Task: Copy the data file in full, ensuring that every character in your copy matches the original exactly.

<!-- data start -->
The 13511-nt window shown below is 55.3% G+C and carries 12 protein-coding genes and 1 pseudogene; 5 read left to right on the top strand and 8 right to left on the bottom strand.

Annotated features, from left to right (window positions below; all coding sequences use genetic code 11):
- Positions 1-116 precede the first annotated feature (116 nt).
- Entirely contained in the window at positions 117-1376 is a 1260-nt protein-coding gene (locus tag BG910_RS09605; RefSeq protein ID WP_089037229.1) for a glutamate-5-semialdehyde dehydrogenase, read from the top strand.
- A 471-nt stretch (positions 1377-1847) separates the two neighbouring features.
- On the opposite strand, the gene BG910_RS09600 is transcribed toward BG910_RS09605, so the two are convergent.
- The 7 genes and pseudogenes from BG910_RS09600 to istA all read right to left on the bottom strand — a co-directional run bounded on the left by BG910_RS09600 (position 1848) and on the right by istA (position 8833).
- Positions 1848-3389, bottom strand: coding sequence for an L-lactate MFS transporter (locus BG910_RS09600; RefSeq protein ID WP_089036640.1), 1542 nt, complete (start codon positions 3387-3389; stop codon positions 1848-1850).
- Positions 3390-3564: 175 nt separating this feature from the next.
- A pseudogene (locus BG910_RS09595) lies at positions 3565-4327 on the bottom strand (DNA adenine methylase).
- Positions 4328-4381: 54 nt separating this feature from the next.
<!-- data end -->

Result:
The 13511-nt window shown below is 55.3% G+C and carries 12 protein-coding genes and 1 pseudogene; 5 read left to right on the top strand and 8 right to left on the bottom strand.

Annotated features, from left to right (window positions below; all coding sequences use genetic code 11):
- Positions 1-116 precede the first annotated feature (116 nt).
- Entirely contained in the window at positions 117-1376 is a 1260-nt protein-coding gene (locus tag BG910_RS09605; RefSeq protein ID WP_089037229.1) for a glutamate-5-semialdehyde dehydrogenase, read from the top strand.
- A 471-nt stretch (positions 1377-1847) separates the two neighbouring features.
- On the opposite strand, the gene BG910_RS09600 is transcribed toward BG910_RS09605, so the two are convergent.
- The 7 genes and pseudogenes from BG910_RS09600 to istA all read right to left on the bottom strand — a co-directional run bounded on the left by BG910_RS09600 (position 1848) and on the right by istA (position 8833).
- Positions 1848-3389, bottom strand: coding sequence for an L-lactate MFS transporter (locus BG910_RS09600; RefSeq protein ID WP_089036640.1), 1542 nt, complete (start codon positions 3387-3389; stop codon positions 1848-1850).
- Positions 3390-3564: 175 nt separating this feature from the next.
- A pseudogene (locus BG910_RS09595) lies at positions 3565-4327 on the bottom strand (DNA adenine methylase).
- Positions 4328-4381: 54 nt separating this feature from the next.